The Task Force for the Promotion of Children’s Health has released its recommendations for the establishment of Healthy and Fit School Advisory Councils in Oklahoma schools. The list of recommendations includes suggestions about physical education and physical activity, nutritional education and services, as well as health education and health services.
Senate Bill 1627, also known as the Healthy and Fit Kids Act of 2004, authored by Sen. Bernest Cain and Rep. Darrell Gilbert, requires the establishment of the advisory councils in every school.
“Childhood obesity has increased 100% in the last twenty years and something has to change. We wanted to give some concrete ideas to our local councils to help get them started in their efforts and we hope these suggestions will do that,” said Sen. Cain, Chair of the Senate Human Resources Committee. “We have to remember that this isn’t just a problem for schools or for parents. The health of our youth is everyone’s responsibility and we all have to work together to ensure their well-being.”
Statistics from the 2004 National Youth Risk Behavior Survey (YRBS) show that Oklahoma ranks just under the national average for overweight children, while exceeding the national average in the percentage of females who are at risk of being overweight as adults. Oklahoma is also under the national average for the number of students enrolled in physical education classes.
“We’ve been working for three years to get some meaningful legislation passed to help our youth; and finally with the help of the privately sponsored Fit Kids Coalition, we got SB 1627 passed,” said Dr. John Bozalis, Task Force Chair and Chair of the Schools for Healthy Lifestyles. “This is the first piece of legislation voted on by our Legislature that has been championed by several organizations that are deeply interested in the promotion of our children’s health. This is just the first step in restoring better health in our youth.”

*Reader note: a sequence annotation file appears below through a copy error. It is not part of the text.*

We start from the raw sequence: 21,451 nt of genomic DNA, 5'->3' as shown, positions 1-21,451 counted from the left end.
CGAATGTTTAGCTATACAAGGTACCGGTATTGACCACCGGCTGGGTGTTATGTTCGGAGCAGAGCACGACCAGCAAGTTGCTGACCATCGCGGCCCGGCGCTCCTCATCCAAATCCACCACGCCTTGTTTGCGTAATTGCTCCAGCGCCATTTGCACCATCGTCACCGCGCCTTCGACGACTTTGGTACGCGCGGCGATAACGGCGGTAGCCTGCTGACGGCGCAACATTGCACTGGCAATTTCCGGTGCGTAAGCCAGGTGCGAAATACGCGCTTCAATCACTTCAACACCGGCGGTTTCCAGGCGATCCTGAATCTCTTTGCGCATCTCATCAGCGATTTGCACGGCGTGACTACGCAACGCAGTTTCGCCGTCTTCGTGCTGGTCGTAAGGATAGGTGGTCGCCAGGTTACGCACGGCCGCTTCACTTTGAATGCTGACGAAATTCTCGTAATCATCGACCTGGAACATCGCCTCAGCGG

According to the State Department of Health, overweight adolescents have a 70 percent chance of becoming overweight or obese adults. Some possible health risks associated with obesity are heart disease, type II diabetes, high blood pressure, some cancers and arthritis. Besides the health risks, overweight youth also face social discrimination stemming from low self-esteem and depression.
“We can’t make decisions for each individual child, so it only made sense to put this project in the hands of the local communities,” said Rep. Gilbert, House Human Services Committee Chair. “Those individuals are better suited to determine and meet the needs for improving their youth’s health and well-being. We realize, though, that the schools can’t do this alone, but through our combined efforts we can make a significant impact in the lives of our children.”